Lesson 14: Advanced DocumentationLesson 14: Advanced Documentation
The "spin" functionality in knitr for producing html from R script files (.R files) is very useful, and nearly perfrect for homework. But what do you do if you want to create more polished reports - say for you supervisor at work? Here we'll explore the "Rmarkdown" document language that is part of knitr.
- Create Rmarkdown documents and compile them using knitr
- Use chunk options to control size of figures and display of code
- Use the "projects" feature in RStudio to manage multiple porjects in R
- Create basic pdf files using LaTex with knitr
The R code file and data files for this lesson can be found on the Essential R - Notes on learning R page.
14.1 - Why You Might Want to Use R Markdown14.1 - Why You Might Want to Use R Markdown
In this video we'll explore some of the benefits of compiling documents from Rmarkdown vs from .R files. I hope to convince you that Rmarkdown is worth the extra complexity (which is minimal). You may also want to read this recent Introductory R blog, which gives another look at R markdown.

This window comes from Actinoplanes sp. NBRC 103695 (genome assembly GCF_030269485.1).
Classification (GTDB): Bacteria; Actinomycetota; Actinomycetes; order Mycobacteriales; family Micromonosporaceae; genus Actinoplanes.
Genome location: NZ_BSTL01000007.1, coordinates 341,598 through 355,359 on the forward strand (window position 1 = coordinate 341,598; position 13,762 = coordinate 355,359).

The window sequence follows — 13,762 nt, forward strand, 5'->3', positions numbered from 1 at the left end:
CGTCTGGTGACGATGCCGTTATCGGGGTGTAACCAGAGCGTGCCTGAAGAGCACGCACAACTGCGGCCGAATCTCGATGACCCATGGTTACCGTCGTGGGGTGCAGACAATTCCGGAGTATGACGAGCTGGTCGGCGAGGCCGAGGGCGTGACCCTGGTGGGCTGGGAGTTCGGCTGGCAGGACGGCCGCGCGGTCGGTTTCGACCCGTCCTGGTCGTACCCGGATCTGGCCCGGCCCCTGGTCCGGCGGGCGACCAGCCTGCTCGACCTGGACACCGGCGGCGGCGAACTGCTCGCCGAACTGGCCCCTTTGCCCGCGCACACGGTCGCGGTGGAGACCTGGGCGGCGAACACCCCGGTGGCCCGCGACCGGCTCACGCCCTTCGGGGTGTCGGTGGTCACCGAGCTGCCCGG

14.2 - Basic Features of R Markdown14.2 - Basic Features of R Markdown
Here we'll look at the basic construction of an Rmarkdown (.rmd) file - the big idea is that R code is contianed in "chunks" within a text document.
14.3 - More Features in R Markdown14.3 - More Features in R Markdown
Here we'll look in more detail at chunk options in Rmarkdown which control how code and the output of the code is evaluated and displayed. A full listing of chunk options can be found at the knitr website.
14.4 - R Markdown Output14.4 - R Markdown Output
After all this looking at how .rmd files are constructed, we'll look at output and see how it is improved over the output from .R files.
14.5 - RStudio’s Project Feature14.5 - RStudio’s Project Feature
Once you start using R you can quickly find it difficult to keep track of your Rmarkdown files (or .R files) and your workspaces, etc. RStudio has a nice "project" feature that makes it simple to save the state of your RStudio window and return to it later.
14.6 - Knit Together R and LaTeX with RNW14.6 - Knit Together R and LaTeX with RNW
I would be remiss if I didn't at least mention that knitr also makes it possible to combine LaTeX and R code using .rnw files. If you already use LaTeX this might interest you, or if you have other reasons to learn LaTeX. I honestly find that RMarkdown does everything I need (up to and including EssentialR", but your mileage may vary.